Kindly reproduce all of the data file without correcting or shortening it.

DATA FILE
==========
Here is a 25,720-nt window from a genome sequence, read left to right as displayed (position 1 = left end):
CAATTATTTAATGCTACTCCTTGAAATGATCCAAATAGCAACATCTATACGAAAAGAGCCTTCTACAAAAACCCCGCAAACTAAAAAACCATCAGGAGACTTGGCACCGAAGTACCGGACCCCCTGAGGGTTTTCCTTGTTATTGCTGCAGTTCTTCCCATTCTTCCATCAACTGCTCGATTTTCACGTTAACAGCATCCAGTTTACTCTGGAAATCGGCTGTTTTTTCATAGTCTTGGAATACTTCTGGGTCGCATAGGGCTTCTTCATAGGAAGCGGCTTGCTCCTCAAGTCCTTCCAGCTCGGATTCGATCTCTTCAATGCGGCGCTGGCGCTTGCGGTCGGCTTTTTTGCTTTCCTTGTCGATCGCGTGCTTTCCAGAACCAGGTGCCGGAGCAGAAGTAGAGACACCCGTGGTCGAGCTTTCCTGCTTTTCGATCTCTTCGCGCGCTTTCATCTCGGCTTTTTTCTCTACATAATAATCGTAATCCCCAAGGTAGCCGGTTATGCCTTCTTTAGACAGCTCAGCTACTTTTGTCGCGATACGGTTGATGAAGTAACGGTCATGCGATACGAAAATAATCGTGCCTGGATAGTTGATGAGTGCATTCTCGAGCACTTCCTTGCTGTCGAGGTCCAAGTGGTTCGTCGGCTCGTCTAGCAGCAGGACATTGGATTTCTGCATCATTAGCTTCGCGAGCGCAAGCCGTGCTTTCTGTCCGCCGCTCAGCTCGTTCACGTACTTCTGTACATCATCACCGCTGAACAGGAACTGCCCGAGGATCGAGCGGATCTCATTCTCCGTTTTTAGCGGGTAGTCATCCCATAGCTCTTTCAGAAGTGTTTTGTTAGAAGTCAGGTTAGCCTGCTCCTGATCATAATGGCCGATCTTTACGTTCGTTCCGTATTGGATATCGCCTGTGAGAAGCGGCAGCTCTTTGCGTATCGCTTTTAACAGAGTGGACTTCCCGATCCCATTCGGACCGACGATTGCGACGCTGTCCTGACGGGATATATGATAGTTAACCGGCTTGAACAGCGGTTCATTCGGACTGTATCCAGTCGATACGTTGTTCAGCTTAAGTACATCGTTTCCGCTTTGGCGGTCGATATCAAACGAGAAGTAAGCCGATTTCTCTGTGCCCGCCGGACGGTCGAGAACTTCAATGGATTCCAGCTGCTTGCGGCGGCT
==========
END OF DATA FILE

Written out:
Here is a 25,720-nt window from a genome sequence, read left to right as displayed (position 1 = left end):
CAATTATTTAATGCTACTCCTTGAAATGATCCAAATAGCAACATCTATACGAAAAGAGCCTTCTACAAAAACCCCGCAAACTAAAAAACCATCAGGAGACTTGGCACCGAAGTACCGGACCCCCTGAGGGTTTTCCTTGTTATTGCTGCAGTTCTTCCCATTCTTCCATCAACTGCTCGATTTTCACGTTAACAGCATCCAGTTTACTCTGGAAATCGGCTGTTTTTTCATAGTCTTGGAATACTTCTGGGTCGCATAGGGCTTCTTCATAGGAAGCGGCTTGCTCCTCAAGTCCTTCCAGCTCGGATTCGATCTCTTCAATGCGGCGCTGGCGCTTGCGGTCGGCTTTTTTGCTTTCCTTGTCGATCGCGTGCTTTCCAGAACCAGGTGCCGGAGCAGAAGTAGAGACACCCGTGGTCGAGCTTTCCTGCTTTTCGATCTCTTCGCGCGCTTTCATCTCGGCTTTTTTCTCTACATAATAATCGTAATCCCCAAGGTAGCCGGTTATGCCTTCTTTAGACAGCTCAGCTACTTTTGTCGCGATACGGTTGATGAAGTAACGGTCATGCGATACGAAAATAATCGTGCCTGGATAGTTGATGAGTGCATTCTCGAGCACTTCCTTGCTGTCGAGGTCCAAGTGGTTCGTCGGCTCGTCTAGCAGCAGGACATTGGATTTCTGCATCATTAGCTTCGCGAGCGCAAGCCGTGCTTTCTGTCCGCCGCTCAGCTCGTTCACGTACTTCTGTACATCATCACCGCTGAACAGGAACTGCCCGAGGATCGAGCGGATCTCATTCTCCGTTTTTAGCGGGTAGTCATCCCATAGCTCTTTCAGAAGTGTTTTGTTAGAAGTCAGGTTAGCCTGCTCCTGATCATAATGGCCGATCTTTACGTTCGTTCCGTATTGGATATCGCCTGTGAGAAGCGGCAGCTCTTTGCGTATCGCTTTTAACAGAGTGGACTTCCCGATCCCATTCGGACCGACGATTGCGACGCTGTCCTGACGGGATATATGATAGTTAACCGGCTTGAACAGCGGTTCATTCGGACTGTATCCAGTCGATACGTTGTTCAGCTTAAGTACATCGTTTCCGCTTTGGCGGTCGATATCAAACGAGAAGTAAGCCGATTTCTCTGTGCCCGCCGGACGGTCGAGAACTTCAATGGATTCCAGCTGCTTGCGGCGGCT